Deputies: Two more victims accuse Beaverton taekwondo instructor of sexual abuse
BEAVERTON, Ore. – A Beaverton taekwondo instructor was arrested again Sunday on four counts of sex abuse after Washington County deputies say two more victims came forward.
Investigators say both victims were students at 51-year-old Shuddhodan Ranjit’s taekwondo studio.
He’s facing two new charges of first-degree sexual abuse and two new charges of second-degree sexual abuse.
In November 2017, Ranjit pleaded not guilty to 15 counts of sex abuse.
According to court documents, Ranjit inappropriately touched three girls over the span of three years on separate occasions from 2012 to 2015. All victims were under the age of 14 when the alleged abuse occurred, the Washington County District Attorney's Office said.
The alleged abuse occurred at US World Class Taekwondo West Slope, Ranjit's former studio, located at 8907 S.W. Canyon Road in Portland.
Since the allegations surfaced, Ranjit relocated to the Park Way location.
Ranjit was released from jail a few weeks after he was arrested. His bail was $250,000.
Karen Corban, family support intake supervisor at the Children’s Center in Oregon City, works with kids who are often victims of physical, emotional and sexual abuse. She says it can sometimes take years for children to disclose abuse, fearing shame, embarrassment and ridicule.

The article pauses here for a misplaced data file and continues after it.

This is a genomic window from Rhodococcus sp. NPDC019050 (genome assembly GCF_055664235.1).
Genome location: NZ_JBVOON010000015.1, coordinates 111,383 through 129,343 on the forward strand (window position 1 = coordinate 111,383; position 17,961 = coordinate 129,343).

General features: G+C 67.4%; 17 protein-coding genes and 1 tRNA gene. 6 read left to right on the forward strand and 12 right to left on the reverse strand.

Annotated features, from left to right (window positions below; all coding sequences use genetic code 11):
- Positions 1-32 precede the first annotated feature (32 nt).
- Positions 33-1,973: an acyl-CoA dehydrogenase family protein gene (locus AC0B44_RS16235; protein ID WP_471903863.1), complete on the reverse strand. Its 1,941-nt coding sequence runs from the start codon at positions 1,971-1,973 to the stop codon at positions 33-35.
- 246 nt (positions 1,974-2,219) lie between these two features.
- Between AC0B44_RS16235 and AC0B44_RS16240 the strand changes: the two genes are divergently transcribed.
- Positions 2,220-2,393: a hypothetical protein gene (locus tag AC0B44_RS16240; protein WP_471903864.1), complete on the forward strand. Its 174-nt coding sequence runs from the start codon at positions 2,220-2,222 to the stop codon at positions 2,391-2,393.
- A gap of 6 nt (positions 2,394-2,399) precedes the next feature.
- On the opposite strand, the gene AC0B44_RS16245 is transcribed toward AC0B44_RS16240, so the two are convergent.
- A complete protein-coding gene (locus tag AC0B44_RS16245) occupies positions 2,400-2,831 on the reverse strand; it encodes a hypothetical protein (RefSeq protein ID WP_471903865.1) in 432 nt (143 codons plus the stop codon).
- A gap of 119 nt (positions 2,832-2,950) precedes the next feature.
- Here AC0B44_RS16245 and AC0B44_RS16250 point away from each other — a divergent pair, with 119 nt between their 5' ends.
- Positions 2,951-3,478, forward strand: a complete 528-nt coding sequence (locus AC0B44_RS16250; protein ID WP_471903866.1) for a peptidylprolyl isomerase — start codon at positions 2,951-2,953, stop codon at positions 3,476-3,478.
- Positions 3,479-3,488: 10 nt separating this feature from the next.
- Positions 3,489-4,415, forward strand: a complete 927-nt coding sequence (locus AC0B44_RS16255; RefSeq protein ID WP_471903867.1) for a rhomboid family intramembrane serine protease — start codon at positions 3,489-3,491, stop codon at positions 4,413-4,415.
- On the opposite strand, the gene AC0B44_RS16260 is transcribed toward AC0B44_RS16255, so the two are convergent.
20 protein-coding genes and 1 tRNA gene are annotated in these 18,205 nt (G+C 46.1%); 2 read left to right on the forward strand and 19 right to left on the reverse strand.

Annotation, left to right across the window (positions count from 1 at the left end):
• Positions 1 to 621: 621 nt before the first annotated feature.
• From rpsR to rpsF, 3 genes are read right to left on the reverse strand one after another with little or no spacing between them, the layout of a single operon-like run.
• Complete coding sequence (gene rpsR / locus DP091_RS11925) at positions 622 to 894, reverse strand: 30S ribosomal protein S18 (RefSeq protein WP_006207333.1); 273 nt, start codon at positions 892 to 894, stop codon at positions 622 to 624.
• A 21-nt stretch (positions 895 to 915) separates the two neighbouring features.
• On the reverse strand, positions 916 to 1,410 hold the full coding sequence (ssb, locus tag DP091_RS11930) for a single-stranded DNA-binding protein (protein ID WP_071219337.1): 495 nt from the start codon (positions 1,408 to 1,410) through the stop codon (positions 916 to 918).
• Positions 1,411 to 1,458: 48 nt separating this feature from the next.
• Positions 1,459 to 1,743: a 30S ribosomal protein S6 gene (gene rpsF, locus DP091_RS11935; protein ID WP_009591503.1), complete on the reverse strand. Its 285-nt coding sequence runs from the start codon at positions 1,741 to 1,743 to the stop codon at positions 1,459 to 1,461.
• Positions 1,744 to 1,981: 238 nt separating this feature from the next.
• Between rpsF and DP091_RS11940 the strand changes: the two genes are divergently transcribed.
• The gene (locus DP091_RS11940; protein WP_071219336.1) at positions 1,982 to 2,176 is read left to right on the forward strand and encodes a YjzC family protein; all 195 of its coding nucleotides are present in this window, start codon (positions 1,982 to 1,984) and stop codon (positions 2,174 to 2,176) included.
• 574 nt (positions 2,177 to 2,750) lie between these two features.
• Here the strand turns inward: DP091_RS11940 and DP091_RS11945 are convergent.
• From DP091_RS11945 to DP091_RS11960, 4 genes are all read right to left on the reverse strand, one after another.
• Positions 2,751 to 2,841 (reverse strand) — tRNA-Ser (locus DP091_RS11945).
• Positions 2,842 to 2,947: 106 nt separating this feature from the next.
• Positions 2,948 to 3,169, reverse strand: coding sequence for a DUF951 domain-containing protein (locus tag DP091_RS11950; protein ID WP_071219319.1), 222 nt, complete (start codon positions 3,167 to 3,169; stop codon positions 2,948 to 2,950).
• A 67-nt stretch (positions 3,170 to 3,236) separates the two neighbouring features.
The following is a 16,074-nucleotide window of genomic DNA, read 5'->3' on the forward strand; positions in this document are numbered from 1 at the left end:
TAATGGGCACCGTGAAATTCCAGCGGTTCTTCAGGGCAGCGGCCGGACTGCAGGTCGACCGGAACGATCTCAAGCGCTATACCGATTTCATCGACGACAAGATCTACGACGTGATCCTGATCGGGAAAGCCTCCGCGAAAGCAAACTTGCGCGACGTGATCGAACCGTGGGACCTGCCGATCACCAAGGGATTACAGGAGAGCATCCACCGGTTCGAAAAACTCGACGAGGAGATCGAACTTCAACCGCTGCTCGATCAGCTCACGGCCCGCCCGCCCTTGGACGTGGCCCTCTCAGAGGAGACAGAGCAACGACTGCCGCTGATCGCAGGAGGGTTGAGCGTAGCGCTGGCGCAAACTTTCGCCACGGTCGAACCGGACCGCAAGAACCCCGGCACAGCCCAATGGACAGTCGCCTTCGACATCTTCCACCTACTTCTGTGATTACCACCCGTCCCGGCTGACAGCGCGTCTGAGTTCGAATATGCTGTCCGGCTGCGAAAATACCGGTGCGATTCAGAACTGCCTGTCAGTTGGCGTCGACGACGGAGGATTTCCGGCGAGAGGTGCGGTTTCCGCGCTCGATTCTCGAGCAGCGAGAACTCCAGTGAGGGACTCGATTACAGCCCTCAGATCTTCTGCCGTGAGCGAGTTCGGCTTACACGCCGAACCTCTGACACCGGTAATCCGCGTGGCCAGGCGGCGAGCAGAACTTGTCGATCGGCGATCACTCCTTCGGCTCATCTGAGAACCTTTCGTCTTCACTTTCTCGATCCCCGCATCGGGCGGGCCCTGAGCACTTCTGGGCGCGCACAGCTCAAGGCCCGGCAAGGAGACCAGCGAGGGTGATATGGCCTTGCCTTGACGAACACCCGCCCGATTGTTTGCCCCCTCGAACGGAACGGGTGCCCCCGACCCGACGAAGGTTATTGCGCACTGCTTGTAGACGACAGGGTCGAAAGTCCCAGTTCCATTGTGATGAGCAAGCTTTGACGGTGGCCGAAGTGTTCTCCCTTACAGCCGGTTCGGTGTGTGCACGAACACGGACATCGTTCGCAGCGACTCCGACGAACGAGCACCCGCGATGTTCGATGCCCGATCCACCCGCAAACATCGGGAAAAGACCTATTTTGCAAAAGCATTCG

"They hold it inside until, sometimes things happen to other kids and that gives them the place to talk about it," Corban told KATU. "Or sometimes they just got to the point where they will be OK to talk about it."
Detectives say they are investigating new leads, and believe there are additional victims. They say it is best for parents to stay away from leading questions and refrain from using someone's name.
"I always tell parents, don’t get hung up on the right words to say, especially if you’ve never done this before," Corban said. "Kids have different personalities, depending how old they are. ... Say, 'Hey, if anything has ever happened to you or if there is anything that you want to tell me, I am here to listen and help you.'"
Corban says it may take a few attempts, and always reassure them that it is not their fault.
"Things like this happen," she said. "It is an opportunity for parents to check-in with their kids."
Corban says abuse can have lasting impacts on children. She recommends having children medically checked, and then referred to counseling or therapy for ongoing treatment.